The Last Exorcism, The Review | So Damn Sure Of Ourselves, Aren't We?
It’s not easy being a horror fan these days. One need only witness the recent crop of horror fare, particularly in regard to the flaccid remakes of 1980s slasher movies, to realize that a certain segment of today’s audiences have grown accustomed to tidy little resolutions. Of course, this phenomenon is not confined to any specific genre, but horror movies are particularly guilty of being exclusively plot-driven and stocked with wholly undeveloped characters or, at the most, a handful of semi-developed characters for whom the audience doesn’t feel any real emotional involvement because, well, it’s pretty fucking difficult to cozy up to archetypes (no bedside manner or anything) who are probably gonna die anyway. At the same time, audiences aren’t entirely opposed to characterization or a story that ends with a good mindfuck, just so long as there’s fair warning before execution. Just look at the success of Inception, which was presumed (either by one’s preexisting knowledge of the director or by watching the trailers) to be such a mindbending picture that it would absolutely require multiple viewings, but that’s what folks have come to expect whenever Christopher Nolan is involved. Yet no one presumes that such thought processes should occur when watching a movie called The Last Exorcism, which shatters that expectation and several other conceits along the way.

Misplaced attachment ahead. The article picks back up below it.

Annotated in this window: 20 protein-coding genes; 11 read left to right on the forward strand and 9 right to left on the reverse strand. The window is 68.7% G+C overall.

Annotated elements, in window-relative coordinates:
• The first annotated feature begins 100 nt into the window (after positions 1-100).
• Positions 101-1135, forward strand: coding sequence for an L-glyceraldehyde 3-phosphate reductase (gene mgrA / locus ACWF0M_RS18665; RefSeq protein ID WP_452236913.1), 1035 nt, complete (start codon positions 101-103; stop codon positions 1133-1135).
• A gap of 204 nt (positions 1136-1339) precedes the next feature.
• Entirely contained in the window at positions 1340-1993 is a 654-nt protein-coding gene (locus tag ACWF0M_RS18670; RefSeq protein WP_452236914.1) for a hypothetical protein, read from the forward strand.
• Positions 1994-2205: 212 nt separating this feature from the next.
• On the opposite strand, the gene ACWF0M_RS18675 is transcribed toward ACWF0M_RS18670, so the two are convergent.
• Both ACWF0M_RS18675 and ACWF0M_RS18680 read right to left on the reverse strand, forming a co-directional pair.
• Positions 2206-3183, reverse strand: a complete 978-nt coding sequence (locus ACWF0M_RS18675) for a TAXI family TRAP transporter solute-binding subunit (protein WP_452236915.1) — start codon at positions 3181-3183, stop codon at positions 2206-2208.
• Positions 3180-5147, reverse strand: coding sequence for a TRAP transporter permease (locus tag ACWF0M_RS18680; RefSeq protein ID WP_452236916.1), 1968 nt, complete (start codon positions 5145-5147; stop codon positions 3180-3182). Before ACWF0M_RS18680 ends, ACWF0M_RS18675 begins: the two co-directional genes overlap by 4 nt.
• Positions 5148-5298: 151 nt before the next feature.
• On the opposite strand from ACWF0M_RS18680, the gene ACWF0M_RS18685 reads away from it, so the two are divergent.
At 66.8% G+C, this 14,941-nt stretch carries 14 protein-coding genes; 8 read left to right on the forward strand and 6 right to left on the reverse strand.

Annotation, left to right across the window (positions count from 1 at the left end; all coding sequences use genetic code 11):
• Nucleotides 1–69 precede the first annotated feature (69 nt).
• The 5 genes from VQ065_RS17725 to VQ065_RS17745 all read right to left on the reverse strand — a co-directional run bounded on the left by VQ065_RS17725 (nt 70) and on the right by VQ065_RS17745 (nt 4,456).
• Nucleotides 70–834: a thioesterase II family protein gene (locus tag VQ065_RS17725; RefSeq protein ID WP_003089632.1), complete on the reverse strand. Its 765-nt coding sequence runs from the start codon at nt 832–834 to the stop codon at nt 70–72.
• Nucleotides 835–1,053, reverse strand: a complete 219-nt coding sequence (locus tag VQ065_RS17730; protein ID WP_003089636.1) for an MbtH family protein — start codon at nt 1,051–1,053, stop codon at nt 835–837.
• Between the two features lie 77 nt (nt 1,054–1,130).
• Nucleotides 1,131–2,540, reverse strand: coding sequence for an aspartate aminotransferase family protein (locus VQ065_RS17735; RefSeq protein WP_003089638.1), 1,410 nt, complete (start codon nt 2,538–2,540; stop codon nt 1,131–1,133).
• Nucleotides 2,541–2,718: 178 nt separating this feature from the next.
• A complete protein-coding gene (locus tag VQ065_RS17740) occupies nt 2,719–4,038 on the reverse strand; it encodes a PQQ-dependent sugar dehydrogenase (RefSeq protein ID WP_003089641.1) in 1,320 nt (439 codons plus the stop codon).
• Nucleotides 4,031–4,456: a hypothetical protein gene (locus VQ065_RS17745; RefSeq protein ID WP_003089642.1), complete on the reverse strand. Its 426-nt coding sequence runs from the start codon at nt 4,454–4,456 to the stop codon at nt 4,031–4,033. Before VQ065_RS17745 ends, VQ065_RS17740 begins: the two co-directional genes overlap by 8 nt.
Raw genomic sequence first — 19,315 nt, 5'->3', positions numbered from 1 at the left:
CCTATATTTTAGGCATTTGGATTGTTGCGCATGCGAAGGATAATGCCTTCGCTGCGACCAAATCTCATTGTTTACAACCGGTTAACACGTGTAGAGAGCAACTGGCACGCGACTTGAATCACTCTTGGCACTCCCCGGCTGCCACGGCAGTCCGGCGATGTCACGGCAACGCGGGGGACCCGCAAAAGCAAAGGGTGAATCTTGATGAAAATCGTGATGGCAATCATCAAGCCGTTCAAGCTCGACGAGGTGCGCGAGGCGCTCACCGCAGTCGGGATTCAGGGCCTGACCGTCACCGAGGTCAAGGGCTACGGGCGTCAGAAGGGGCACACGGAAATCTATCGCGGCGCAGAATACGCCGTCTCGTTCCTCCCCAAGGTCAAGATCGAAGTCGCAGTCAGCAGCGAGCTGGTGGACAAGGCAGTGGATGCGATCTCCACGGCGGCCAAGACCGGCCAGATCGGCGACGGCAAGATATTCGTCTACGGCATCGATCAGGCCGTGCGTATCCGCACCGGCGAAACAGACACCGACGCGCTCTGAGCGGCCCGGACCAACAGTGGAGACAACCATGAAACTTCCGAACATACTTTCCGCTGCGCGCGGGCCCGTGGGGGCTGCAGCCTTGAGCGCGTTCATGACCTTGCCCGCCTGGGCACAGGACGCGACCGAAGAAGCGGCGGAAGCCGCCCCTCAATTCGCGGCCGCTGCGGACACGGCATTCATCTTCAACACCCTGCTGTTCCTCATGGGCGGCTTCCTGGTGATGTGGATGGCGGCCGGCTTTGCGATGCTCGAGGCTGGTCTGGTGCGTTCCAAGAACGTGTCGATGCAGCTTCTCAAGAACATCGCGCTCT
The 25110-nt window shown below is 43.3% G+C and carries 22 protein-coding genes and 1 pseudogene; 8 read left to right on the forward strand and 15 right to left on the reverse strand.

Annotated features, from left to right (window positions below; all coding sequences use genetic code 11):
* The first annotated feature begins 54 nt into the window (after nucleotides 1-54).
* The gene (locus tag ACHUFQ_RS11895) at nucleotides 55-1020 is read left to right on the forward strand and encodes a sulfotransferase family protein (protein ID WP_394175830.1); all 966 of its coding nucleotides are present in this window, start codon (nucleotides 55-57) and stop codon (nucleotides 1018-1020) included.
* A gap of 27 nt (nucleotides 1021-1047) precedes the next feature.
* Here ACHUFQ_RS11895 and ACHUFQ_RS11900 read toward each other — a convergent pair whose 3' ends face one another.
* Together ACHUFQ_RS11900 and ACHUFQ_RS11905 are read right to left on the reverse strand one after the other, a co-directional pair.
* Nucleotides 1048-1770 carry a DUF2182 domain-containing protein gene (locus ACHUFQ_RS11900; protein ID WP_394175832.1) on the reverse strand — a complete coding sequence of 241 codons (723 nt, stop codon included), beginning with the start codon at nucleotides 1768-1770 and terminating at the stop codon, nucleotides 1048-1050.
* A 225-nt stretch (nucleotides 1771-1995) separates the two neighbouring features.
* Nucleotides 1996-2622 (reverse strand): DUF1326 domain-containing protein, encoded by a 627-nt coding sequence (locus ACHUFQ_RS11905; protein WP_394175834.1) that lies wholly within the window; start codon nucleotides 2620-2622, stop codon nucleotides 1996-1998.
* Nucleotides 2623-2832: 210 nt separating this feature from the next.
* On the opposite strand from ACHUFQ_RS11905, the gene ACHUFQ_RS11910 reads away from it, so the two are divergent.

As it happens, the original title of this movie isn’t even The Last Exorcism but Cotton. Now, any marketing department worth a damn realizes that a movie title should instantly declare something about its subject matter. Unfortunately, this title change is somewhat misleading because, sure, there is indeed an exorcism ceremony, which is intended to be the very last one of its kind, but this is very much a story about the Reverend Cotton Marcus (expertly rendered by Patrick Fabian of “Big Love” and “Veronica Mars”). Another contributing factor in potential audience confusion is the conceit involved with so-called “found footage” films: Shaky camera work; lazy, Swiss-cheese plot explained away as gaps in the footage; annoying and threadbare characters; and, most of all, a reliance upon the gimmick by all involved. However, The Last Exorcism is not really “found footage” but, in fact, a nearly completed documentary. To explain any further would breach spoiler territory other than to state that the polish factor is pretty damn high and, at a certain point, an interruption occurred in the planned documentary process. What takes place might appear inconceivable, but that’s part of the plan here because we see the entire story from the point of view of Cotton, who essentially loses control over a situation that he’s been rehearsing for his entire life. Some might not be comfortable with this lack of predictability, but any other ending would be inconsistent with the main character’s identity.
Now, speaking of preconceived expectations — we’ve all got them concerning one of this movie’s producers, and the general expectation is that I shall wax rhapsodic over the merits of anything that this dude touches.
But seriously, fuck Eli Roth.